U.S. stocks closed narrowly mixed on Friday, winding down several turbulent trading days with gains for the week, helped by a sharp rebound in crude oil and good economic data. ( Tweet This )
"Sort of an anticlimactic end to a dramatic week. It tells me the internal state of the market is such that we are looking to see similar trading days because what (triggered it) hasn't changed," said Scott Clemons, chief investment strategist at Brown Brothers Harriman. He expects U.S. corporate earnings to be the primary factor for markets in the longer term.
The Nasdaq Composite ended up 2.6 percent for the week, recovering more than a 8.79 percent plunge, in its biggest intra-week reversal on record. The index is the only major average positive for the year so far.
The S&P 500 eked out a gain of about 1 point on the day, holding a 0.91 percent gain for the week. The index recovered from a 5.27 decline for its biggest intra-week reversal since the week of Sept. 19, 2008, when Lehman Brothers went bankrupt.
"I think everybody is probably a little exhausted from the week. I think everybody decides to leave early and we end the week pretty calmly," said Mark Heppenstall, managing director at Penn Mutual Asset Management. "The trading has become thin. It'll become easier to push us around."
The Dow Jones industrial average closed down about 12 points after briefly falling more than 100 points in afternoon trade, with Wal-Mart and Johnson & Johnson the greatest weights on the index by dollar point impact. The blue chip index was down 6.62 percent at its lows for the week and ended up 1.11 percent in its biggest reversal since the last week of October 1987.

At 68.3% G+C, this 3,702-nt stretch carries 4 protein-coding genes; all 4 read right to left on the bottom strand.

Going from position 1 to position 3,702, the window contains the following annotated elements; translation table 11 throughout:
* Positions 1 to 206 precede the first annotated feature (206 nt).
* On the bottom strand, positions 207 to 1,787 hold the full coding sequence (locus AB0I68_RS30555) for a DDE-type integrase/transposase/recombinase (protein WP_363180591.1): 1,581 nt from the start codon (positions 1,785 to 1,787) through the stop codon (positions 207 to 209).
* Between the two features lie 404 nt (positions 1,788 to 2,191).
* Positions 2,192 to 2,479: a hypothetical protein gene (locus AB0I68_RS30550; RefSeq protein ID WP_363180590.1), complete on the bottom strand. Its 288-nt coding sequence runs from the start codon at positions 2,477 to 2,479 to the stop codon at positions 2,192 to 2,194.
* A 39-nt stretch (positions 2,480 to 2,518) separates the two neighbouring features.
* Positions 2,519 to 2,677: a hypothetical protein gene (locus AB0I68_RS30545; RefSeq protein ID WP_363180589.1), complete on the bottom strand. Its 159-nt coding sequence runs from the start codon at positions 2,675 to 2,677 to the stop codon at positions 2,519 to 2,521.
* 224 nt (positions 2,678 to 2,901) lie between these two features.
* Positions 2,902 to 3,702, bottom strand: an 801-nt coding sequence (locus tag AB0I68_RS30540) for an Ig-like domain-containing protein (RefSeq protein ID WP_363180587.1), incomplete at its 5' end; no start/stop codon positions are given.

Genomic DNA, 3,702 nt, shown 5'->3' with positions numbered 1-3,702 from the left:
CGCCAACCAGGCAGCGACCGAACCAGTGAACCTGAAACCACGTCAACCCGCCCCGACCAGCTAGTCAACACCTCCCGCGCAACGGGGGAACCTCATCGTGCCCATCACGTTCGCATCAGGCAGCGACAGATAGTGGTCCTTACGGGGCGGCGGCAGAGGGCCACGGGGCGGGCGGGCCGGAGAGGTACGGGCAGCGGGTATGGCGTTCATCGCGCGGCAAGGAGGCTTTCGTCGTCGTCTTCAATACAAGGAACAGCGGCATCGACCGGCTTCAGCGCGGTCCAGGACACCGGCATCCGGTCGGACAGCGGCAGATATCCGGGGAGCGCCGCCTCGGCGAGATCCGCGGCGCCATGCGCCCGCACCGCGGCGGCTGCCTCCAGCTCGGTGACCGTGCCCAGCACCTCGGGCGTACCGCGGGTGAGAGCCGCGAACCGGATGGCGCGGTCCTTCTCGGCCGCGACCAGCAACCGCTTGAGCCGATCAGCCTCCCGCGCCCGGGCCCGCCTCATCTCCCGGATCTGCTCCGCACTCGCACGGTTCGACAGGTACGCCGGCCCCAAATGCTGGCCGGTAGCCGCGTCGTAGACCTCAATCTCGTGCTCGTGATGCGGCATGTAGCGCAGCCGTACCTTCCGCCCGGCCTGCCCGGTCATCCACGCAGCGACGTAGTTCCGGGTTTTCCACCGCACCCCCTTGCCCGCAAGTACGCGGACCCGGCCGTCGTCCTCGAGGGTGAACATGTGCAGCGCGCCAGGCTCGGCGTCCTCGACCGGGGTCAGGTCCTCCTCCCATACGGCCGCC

Jeff Carbone, co-founder and managing partner of Cornerstone Financial Partners, was watching Friday's close carefully as traders head into the weekend.
"Selloff—it would show a lack of confidence," he said.
The S&P 500 entered a Death Cross in morning trade Friday, with the 50-day moving average falling below the declining 200-day moving average for the first time since August 2011.
Traders also digested a rebound in oil from six-and-a-half-year lows, amid solid U.S. data and comments from Federal Reserve policy makers on the timing of a rate hike.
The energy sector closed up about 2 percent, off highs of more than 3 percent, but still the greatest S&P gainer for the day and the week. Crude oil topped $45 a barrel, briefly up more than 20 percent from Monday's low.
Crude oil futures for October delivery settled up $2.66, or 6.25 percent, at $45.22 a barrel on the New York Mercantile Exchange.
In an interview with CNBC, Fed Vice Chair Stanley Fischer said it is "early to tell" if the case for a September rate hike is more or less compelling.
"I think he studiously said not much of anything. The problem is when you say nothing everybody thinks something, so I think that's what's unfolding right now," said Dan Greenhaus, chief global strategist at BTIG.
Short-end bond yields jumped, with the 2-year Treasury note yield leaping to 0.73 percent. The 10-year Treasury yield traded near 2.18 percent. The U.S. dollar spiked, with the euro below $1.12 and the yen weaker near 121 yen against the greenback.